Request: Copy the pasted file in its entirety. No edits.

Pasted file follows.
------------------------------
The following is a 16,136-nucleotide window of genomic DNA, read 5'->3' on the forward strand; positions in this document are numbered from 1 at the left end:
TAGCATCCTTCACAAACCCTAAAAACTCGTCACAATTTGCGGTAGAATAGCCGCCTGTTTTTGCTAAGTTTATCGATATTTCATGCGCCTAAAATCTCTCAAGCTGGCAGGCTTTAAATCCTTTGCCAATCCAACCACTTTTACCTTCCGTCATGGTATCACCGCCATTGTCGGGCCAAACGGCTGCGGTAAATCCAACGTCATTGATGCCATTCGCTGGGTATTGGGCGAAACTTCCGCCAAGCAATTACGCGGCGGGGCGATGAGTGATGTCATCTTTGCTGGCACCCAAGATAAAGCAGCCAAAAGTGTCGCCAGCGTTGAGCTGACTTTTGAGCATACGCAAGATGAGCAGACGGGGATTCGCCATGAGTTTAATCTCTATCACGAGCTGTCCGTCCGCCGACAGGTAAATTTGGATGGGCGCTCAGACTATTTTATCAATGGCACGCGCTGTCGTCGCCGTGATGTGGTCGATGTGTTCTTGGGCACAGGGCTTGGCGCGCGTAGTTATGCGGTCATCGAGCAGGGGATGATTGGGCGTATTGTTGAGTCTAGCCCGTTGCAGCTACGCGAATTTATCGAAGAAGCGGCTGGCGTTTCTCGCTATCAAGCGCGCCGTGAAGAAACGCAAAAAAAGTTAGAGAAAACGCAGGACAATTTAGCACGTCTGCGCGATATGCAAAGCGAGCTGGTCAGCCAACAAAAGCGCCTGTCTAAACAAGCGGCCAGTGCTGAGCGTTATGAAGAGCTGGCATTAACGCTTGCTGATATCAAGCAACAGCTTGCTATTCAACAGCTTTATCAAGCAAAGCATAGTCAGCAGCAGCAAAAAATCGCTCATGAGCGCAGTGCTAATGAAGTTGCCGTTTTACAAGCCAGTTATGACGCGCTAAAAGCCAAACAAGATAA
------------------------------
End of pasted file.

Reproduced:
The following is a 16,136-nucleotide window of genomic DNA, read 5'->3' on the forward strand; positions in this document are numbered from 1 at the left end:
TAGCATCCTTCACAAACCCTAAAAACTCGTCACAATTTGCGGTAGAATAGCCGCCTGTTTTTGCTAAGTTTATCGATATTTCATGCGCCTAAAATCTCTCAAGCTGGCAGGCTTTAAATCCTTTGCCAATCCAACCACTTTTACCTTCCGTCATGGTATCACCGCCATTGTCGGGCCAAACGGCTGCGGTAAATCCAACGTCATTGATGCCATTCGCTGGGTATTGGGCGAAACTTCCGCCAAGCAATTACGCGGCGGGGCGATGAGTGATGTCATCTTTGCTGGCACCCAAGATAAAGCAGCCAAAAGTGTCGCCAGCGTTGAGCTGACTTTTGAGCATACGCAAGATGAGCAGACGGGGATTCGCCATGAGTTTAATCTCTATCACGAGCTGTCCGTCCGCCGACAGGTAAATTTGGATGGGCGCTCAGACTATTTTATCAATGGCACGCGCTGTCGTCGCCGTGATGTGGTCGATGTGTTCTTGGGCACAGGGCTTGGCGCGCGTAGTTATGCGGTCATCGAGCAGGGGATGATTGGGCGTATTGTTGAGTCTAGCCCGTTGCAGCTACGCGAATTTATCGAAGAAGCGGCTGGCGTTTCTCGCTATCAAGCGCGCCGTGAAGAAACGCAAAAAAAGTTAGAGAAAACGCAGGACAATTTAGCACGTCTGCGCGATATGCAAAGCGAGCTGGTCAGCCAACAAAAGCGCCTGTCTAAACAAGCGGCCAGTGCTGAGCGTTATGAAGAGCTGGCATTAACGCTTGCTGATATCAAGCAACAGCTTGCTATTCAACAGCTTTATCAAGCAAAGCATAGTCAGCAGCAGCAAAAAATCGCTCATGAGCGCAGTGCTAATGAAGTTGCCGTTTTACAAGCCAGTTATGACGCGCTAAAAGCCAAACAAGATAA